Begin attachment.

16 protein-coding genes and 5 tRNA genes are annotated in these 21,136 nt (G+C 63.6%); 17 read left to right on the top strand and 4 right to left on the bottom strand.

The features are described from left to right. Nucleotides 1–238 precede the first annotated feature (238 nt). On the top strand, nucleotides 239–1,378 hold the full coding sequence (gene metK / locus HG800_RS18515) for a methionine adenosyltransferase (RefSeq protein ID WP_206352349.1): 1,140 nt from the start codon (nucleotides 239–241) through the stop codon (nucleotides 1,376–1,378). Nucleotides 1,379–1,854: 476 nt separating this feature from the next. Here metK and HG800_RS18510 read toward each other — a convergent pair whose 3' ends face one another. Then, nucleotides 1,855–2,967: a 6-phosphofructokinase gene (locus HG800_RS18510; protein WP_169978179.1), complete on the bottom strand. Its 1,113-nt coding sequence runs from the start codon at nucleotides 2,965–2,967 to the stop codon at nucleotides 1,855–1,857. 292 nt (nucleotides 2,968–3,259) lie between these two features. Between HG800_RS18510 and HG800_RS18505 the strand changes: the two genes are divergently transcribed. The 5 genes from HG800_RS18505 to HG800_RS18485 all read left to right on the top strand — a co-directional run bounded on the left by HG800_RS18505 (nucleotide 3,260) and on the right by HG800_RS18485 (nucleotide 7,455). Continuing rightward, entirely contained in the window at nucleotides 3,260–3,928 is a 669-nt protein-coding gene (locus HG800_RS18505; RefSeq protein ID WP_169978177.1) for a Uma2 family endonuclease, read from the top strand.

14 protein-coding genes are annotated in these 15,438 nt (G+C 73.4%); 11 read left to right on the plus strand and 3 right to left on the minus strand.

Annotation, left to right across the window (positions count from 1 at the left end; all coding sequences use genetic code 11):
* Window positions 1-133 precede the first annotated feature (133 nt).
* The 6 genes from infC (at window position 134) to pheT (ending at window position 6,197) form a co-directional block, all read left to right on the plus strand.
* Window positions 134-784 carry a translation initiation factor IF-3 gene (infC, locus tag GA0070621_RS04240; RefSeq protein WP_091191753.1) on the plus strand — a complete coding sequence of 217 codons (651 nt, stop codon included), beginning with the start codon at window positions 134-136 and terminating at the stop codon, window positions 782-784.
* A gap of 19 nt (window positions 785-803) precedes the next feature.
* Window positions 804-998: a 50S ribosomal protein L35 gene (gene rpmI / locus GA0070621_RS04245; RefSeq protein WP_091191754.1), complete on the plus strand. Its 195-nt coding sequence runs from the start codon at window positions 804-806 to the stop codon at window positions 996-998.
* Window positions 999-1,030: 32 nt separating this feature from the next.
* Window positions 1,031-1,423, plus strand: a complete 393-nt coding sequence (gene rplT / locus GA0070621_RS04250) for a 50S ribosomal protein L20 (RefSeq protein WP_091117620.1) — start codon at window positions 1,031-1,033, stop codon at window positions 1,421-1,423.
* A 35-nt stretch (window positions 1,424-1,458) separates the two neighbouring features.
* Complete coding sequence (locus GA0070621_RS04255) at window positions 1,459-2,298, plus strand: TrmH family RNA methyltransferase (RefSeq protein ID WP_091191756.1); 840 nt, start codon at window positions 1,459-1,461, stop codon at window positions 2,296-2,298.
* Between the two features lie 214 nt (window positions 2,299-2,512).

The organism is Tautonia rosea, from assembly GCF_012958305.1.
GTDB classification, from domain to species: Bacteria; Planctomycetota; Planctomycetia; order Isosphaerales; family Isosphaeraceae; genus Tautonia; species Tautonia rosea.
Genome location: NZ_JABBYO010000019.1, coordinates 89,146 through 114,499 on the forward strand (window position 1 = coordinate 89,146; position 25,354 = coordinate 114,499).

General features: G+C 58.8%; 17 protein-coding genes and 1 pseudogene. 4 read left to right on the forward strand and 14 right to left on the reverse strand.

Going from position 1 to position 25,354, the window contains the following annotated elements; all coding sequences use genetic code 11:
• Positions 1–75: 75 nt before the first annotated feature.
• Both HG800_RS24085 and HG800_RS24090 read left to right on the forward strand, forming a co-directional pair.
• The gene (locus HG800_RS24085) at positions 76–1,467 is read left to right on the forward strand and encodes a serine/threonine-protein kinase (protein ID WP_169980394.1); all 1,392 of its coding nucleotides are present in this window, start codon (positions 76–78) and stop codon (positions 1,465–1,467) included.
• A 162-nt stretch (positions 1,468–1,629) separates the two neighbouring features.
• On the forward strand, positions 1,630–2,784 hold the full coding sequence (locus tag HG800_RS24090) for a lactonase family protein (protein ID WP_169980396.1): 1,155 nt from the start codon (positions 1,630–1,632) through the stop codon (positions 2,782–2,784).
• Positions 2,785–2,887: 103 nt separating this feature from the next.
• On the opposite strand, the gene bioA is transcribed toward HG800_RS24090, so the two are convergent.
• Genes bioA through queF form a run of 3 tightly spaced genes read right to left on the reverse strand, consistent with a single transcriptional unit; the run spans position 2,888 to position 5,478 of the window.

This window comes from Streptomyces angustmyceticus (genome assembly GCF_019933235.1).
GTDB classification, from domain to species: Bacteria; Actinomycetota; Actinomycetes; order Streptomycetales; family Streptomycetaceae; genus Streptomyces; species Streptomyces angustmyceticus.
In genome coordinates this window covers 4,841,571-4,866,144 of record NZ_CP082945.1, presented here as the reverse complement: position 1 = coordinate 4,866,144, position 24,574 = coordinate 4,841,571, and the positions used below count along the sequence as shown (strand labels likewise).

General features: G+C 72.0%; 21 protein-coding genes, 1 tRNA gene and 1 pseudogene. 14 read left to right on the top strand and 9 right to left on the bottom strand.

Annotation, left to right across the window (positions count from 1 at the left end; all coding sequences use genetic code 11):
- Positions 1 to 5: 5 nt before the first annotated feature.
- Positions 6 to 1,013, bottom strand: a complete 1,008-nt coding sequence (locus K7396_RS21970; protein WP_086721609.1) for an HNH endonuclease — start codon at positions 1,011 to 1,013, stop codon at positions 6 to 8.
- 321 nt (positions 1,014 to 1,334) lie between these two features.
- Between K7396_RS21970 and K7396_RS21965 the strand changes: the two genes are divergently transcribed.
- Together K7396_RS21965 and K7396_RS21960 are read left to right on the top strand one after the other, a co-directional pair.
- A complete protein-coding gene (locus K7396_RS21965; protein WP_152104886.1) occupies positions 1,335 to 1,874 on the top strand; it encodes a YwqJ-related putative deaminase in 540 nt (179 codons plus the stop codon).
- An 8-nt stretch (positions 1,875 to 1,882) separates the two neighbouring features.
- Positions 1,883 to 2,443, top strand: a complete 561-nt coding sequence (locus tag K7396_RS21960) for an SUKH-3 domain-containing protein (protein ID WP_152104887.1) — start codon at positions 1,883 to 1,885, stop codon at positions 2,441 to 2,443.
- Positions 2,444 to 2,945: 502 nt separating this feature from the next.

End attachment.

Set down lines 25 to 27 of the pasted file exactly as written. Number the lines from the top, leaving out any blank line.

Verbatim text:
• Positions 2,785–2,887: 103 nt separating this feature from the next.
• On the opposite strand, the gene bioA is transcribed toward HG800_RS24090, so the two are convergent.
• Genes bioA through queF form a run of 3 tightly spaced genes read right to left on the reverse strand, consistent with a single transcriptional unit; the run spans position 2,888 to position 5,478 of the window.